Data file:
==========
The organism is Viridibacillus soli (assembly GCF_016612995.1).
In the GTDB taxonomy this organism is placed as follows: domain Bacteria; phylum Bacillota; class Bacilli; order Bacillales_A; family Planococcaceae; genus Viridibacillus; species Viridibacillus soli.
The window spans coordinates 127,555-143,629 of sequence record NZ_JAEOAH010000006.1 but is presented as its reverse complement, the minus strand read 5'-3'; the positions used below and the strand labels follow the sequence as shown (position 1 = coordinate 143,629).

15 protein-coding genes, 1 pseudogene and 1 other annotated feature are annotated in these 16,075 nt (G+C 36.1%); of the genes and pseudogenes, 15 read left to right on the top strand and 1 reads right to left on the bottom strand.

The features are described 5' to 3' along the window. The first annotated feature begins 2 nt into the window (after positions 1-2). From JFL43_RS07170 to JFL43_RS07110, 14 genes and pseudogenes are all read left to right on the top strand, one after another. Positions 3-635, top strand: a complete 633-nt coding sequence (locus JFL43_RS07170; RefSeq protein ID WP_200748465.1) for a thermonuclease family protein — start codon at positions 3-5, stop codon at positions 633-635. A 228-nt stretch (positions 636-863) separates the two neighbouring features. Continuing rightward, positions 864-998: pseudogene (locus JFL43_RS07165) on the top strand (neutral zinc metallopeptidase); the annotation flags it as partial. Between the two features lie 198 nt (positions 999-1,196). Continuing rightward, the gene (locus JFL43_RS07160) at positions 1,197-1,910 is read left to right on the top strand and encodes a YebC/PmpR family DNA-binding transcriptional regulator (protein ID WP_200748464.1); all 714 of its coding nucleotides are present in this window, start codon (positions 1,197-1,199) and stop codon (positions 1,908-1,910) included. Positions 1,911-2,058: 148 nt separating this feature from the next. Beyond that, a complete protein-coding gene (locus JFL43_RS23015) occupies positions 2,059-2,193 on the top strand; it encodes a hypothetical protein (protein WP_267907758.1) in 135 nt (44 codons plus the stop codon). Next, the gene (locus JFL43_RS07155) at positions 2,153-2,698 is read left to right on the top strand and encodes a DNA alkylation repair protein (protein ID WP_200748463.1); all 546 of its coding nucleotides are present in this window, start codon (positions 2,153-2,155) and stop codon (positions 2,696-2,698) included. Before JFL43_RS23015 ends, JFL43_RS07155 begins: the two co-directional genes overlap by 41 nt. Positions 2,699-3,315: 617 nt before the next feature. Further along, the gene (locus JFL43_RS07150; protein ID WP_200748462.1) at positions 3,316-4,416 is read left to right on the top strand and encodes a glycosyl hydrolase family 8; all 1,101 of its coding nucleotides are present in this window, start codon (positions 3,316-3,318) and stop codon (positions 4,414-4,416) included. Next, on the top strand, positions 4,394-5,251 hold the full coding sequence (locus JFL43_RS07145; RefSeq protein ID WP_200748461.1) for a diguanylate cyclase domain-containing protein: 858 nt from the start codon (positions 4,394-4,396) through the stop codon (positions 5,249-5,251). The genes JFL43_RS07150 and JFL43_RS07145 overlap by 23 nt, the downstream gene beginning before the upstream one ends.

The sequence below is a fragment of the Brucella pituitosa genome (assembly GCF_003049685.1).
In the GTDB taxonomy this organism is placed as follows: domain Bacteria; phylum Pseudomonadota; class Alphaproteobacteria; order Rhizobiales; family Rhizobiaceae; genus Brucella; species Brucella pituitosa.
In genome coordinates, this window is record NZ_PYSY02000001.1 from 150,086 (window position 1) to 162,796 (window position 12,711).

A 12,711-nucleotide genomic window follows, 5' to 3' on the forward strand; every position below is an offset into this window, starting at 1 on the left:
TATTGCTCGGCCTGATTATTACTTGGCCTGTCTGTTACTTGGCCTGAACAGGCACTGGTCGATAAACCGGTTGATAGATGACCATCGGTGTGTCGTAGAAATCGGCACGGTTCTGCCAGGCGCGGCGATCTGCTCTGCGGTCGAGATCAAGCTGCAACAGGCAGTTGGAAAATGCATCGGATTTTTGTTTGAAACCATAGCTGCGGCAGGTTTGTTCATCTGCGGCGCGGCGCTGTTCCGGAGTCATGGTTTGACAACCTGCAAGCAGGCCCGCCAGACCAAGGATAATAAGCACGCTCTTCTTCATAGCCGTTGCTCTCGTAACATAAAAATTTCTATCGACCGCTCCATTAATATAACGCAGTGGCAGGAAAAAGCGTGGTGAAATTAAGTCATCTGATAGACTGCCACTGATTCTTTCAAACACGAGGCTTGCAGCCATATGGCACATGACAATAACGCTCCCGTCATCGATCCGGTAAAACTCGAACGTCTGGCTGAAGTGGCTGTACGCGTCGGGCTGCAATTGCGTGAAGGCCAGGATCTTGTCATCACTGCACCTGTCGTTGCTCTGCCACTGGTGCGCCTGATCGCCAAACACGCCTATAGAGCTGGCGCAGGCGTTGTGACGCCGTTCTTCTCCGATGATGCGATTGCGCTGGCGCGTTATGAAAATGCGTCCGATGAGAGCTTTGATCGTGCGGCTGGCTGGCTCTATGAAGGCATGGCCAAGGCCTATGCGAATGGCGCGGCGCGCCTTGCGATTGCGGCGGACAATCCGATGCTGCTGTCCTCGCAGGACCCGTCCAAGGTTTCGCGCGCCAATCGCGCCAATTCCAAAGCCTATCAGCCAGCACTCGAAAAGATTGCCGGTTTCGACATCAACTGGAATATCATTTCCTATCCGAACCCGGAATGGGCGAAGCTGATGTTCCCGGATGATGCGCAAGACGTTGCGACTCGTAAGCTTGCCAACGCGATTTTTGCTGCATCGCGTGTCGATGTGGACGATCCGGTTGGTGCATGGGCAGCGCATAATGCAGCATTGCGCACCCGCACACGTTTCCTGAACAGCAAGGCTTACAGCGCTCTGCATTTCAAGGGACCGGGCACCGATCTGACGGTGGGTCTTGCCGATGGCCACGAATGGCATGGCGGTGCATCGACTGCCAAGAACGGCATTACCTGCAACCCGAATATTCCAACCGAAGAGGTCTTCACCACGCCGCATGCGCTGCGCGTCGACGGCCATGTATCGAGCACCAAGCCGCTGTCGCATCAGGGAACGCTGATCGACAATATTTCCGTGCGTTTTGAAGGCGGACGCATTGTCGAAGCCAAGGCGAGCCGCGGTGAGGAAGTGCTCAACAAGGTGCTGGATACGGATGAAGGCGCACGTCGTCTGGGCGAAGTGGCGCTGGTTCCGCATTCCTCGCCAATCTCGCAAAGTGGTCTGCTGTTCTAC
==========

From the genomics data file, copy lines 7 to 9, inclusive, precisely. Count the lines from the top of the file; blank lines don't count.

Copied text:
In the GTDB taxonomy this organism is placed as follows: domain Bacteria; phylum Pseudomonadota; class Alphaproteobacteria; order Rhizobiales; family Rhizobiaceae; genus Brucella; species Brucella pituitosa.
In genome coordinates, this window is record NZ_PYSY02000001.1 from 150,086 (window position 1) to 162,796 (window position 12,711).

A 12,711-nucleotide genomic window follows, 5' to 3' on the forward strand; every position below is an offset into this window, starting at 1 on the left: